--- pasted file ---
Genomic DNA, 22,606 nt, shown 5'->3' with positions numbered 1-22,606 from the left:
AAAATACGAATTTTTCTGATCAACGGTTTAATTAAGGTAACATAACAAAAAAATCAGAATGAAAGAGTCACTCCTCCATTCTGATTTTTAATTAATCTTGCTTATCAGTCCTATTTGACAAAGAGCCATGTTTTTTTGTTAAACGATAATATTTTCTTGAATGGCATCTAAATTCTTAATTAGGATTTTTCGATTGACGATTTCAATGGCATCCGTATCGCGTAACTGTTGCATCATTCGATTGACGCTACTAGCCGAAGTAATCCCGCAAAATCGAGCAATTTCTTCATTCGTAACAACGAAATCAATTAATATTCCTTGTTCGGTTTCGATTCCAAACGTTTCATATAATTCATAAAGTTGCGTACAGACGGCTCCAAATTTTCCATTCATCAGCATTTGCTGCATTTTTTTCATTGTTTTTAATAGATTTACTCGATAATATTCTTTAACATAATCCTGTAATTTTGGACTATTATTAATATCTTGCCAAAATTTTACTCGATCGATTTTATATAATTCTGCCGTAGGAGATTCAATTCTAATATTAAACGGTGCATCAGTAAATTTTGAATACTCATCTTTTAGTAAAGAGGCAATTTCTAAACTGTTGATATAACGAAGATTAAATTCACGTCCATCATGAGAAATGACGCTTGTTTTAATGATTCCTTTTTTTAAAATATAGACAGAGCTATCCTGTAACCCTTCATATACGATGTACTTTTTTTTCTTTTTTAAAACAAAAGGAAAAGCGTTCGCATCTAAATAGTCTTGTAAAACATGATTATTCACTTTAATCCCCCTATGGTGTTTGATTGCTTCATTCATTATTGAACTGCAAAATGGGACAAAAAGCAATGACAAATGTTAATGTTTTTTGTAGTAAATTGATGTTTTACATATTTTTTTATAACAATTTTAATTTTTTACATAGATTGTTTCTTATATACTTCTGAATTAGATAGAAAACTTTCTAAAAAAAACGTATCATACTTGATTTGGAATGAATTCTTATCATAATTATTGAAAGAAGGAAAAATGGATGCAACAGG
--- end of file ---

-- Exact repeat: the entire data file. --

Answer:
Genomic DNA, 22,606 nt, shown 5'->3' with positions numbered 1-22,606 from the left:
AAAATACGAATTTTTCTGATCAACGGTTTAATTAAGGTAACATAACAAAAAAATCAGAATGAAAGAGTCACTCCTCCATTCTGATTTTTAATTAATCTTGCTTATCAGTCCTATTTGACAAAGAGCCATGTTTTTTTGTTAAACGATAATATTTTCTTGAATGGCATCTAAATTCTTAATTAGGATTTTTCGATTGACGATTTCAATGGCATCCGTATCGCGTAACTGTTGCATCATTCGATTGACGCTACTAGCCGAAGTAATCCCGCAAAATCGAGCAATTTCTTCATTCGTAACAACGAAATCAATTAATATTCCTTGTTCGGTTTCGATTCCAAACGTTTCATATAATTCATAAAGTTGCGTACAGACGGCTCCAAATTTTCCATTCATCAGCATTTGCTGCATTTTTTTCATTGTTTTTAATAGATTTACTCGATAATATTCTTTAACATAATCCTGTAATTTTGGACTATTATTAATATCTTGCCAAAATTTTACTCGATCGATTTTATATAATTCTGCCGTAGGAGATTCAATTCTAATATTAAACGGTGCATCAGTAAATTTTGAATACTCATCTTTTAGTAAAGAGGCAATTTCTAAACTGTTGATATAACGAAGATTAAATTCACGTCCATCATGAGAAATGACGCTTGTTTTAATGATTCCTTTTTTTAAAATATAGACAGAGCTATCCTGTAACCCTTCATATACGATGTACTTTTTTTTCTTTTTTAAAACAAAAGGAAAAGCGTTCGCATCTAAATAGTCTTGTAAAACATGATTATTCACTTTAATCCCCCTATGGTGTTTGATTGCTTCATTCATTATTGAACTGCAAAATGGGACAAAAAGCAATGACAAATGTTAATGTTTTTTGTAGTAAATTGATGTTTTACATATTTTTTTATAACAATTTTAATTTTTTACATAGATTGTTTCTTATATACTTCTGAATTAGATAGAAAACTTTCTAAAAAAAACGTATCATACTTGATTTGGAATGAATTCTTATCATAATTATTGAAAGAAGGAAAAATGGATGCAACAGG